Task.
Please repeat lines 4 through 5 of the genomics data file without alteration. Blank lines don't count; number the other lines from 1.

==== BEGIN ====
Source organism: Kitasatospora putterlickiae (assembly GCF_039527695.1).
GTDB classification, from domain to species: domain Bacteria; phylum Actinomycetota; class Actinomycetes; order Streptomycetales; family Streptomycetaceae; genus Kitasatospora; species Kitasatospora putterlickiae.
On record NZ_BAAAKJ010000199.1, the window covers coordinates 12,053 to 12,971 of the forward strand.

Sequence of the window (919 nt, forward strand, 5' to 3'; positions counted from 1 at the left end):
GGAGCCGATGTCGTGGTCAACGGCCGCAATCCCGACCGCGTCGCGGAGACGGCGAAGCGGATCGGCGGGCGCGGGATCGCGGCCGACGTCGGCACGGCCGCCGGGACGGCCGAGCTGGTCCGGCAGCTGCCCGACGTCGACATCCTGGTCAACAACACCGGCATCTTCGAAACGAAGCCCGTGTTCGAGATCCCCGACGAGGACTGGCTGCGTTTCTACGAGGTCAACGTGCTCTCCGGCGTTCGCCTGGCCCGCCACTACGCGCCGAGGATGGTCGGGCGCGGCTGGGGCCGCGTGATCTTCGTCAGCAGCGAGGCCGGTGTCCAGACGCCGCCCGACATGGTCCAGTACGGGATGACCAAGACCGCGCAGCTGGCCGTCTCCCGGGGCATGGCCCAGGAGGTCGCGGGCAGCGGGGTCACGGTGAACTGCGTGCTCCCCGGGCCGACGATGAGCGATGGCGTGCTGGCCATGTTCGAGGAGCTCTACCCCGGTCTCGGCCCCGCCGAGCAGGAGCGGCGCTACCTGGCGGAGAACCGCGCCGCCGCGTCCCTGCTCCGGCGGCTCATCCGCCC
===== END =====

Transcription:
Sequence of the window (919 nt, forward strand, 5' to 3'; positions counted from 1 at the left end):
GGAGCCGATGTCGTGGTCAACGGCCGCAATCCCGACCGCGTCGCGGAGACGGCGAAGCGGATCGGCGGGCGCGGGATCGCGGCCGACGTCGGCACGGCCGCCGGGACGGCCGAGCTGGTCCGGCAGCTGCCCGACGTCGACATCCTGGTCAACAACACCGGCATCTTCGAAACGAAGCCCGTGTTCGAGATCCCCGACGAGGACTGGCTGCGTTTCTACGAGGTCAACGTGCTCTCCGGCGTTCGCCTGGCCCGCCACTACGCGCCGAGGATGGTCGGGCGCGGCTGGGGCCGCGTGATCTTCGTCAGCAGCGAGGCCGGTGTCCAGACGCCGCCCGACATGGTCCAGTACGGGATGACCAAGACCGCGCAGCTGGCCGTCTCCCGGGGCATGGCCCAGGAGGTCGCGGGCAGCGGGGTCACGGTGAACTGCGTGCTCCCCGGGCCGACGATGAGCGATGGCGTGCTGGCCATGTTCGAGGAGCTCTACCCCGGTCTCGGCCCCGCCGAGCAGGAGCGGCGCTACCTGGCGGAGAACCGCGCCGCCGCGTCCCTGCTCCGGCGGCTCATCCGCCC